How state capture is taking place and which cases reflect it was the topic of local presentation of the latest independent report of coalition prEUgovor about progress in chapters 23 and 24, held on December 5, 2018 in Sabac.
Belgrade Centre for Security Policy (BCSP) researcher Bojan Elek pointed out that state capture represents draining public resources for private instead of common interests and pointed to inadequate parliamentary control over the security sector.
"In developed democracies, it is common practice for the parliament to carry out oversight, especially in the security sector, because of the potential for human rights violations. In Serbia, parliamentary oversight is made pointless because of submitting a large number of amendments by the ruling majority, as well as because of irregular review of reports submitted by independent bodies," Elek pointed out.
Zlata Djordjevic from Transparency Serbia (TS) said that time available for discussing the Law on Lobbying in the Assembly was drastically shortened by submitting a large number of amendments. She also highlighted the items in the Action Plan for Chapter 23 as fulfilled on paper, but in reality the situation is different, which we can see in the case of the adoption of the Local Anti-Corruption Plans (LAP).
"All municipalities and cities in Serbia were obliged to adopt local anti-corruption plans by June 2017, but only about half did so. It was also required that working bodies are formed to monitor the implementation of the LAP. However, the working bodies have been successfully established in only a few cases," explained Djordjevic.
Milica Saric, editor of CINS, presented research stories that serve as case studies and demonstrate state capture.
Representatives of civil society organizations from Kragujevac, Loznica, Novi Pazar, Uzice, Novi Becej and other cities that participated in the discussion were especially interested in the topic of anti-corruption and LAPs. It was pointed out as a problem that in many cases the recommended model was taken without adapting to the local context and without considering the capacities available to the local government and community.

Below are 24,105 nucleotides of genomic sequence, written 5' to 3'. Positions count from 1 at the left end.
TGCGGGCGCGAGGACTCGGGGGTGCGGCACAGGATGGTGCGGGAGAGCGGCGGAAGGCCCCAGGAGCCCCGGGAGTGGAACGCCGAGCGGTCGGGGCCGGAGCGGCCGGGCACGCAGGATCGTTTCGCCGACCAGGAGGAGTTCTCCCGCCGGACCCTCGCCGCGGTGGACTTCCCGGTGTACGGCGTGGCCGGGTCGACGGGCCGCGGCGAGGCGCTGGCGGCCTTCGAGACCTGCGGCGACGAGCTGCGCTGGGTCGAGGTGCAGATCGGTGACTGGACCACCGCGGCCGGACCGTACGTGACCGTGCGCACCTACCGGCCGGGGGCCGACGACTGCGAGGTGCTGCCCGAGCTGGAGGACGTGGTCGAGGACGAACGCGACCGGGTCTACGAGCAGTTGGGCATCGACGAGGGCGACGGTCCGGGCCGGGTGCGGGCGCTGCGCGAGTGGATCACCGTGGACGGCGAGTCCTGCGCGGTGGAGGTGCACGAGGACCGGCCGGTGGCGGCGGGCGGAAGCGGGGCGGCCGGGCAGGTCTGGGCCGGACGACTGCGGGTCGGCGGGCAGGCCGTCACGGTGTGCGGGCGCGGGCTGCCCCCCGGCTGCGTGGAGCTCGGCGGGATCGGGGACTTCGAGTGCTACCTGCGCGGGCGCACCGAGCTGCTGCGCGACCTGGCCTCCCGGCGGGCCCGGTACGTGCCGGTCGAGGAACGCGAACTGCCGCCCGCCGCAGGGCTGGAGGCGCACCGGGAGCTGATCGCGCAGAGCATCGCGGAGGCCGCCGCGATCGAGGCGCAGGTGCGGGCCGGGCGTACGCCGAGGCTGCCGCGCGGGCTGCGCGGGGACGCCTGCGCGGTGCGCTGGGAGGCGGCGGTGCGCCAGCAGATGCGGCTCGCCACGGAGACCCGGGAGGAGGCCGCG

The event was part of the project "Public policy oversight: PrEUgovor is overseeing the reforms in chapters 23 and 24", funded by the European Union.
Translated by BCSP intern Ivana Rudinac.
Coalition prEUgovor is a network of civil society organizations established to monitor policies related to the negotiations on Serbia's accession to the European Union, with special emphasis on Chapters 23 and 24. The purpose of the PrEUgovor is to help the EU accession process to be used to achieve substantial progress in the further democratization of Serbian society.
Members of the PrEUgovor are: ASTRA - Anti trafficking Action, Autonomus Women's Center (AWC),Belgrade Centre for Security Policy (BCSP), Center for Applied European Studies (CAES), Center for Investigative Reporting in Serbia (CIRS), Group 484 and Transparency Serbia (TS).
The main product of PrEUgovor is the semi-annual report on Serbia's progress in chapters 23 and 24, and the coalition is also published by rEUformator - a monthly newsletter dedicated to developments in Serbia and the EU in the areas covered by these two chapters.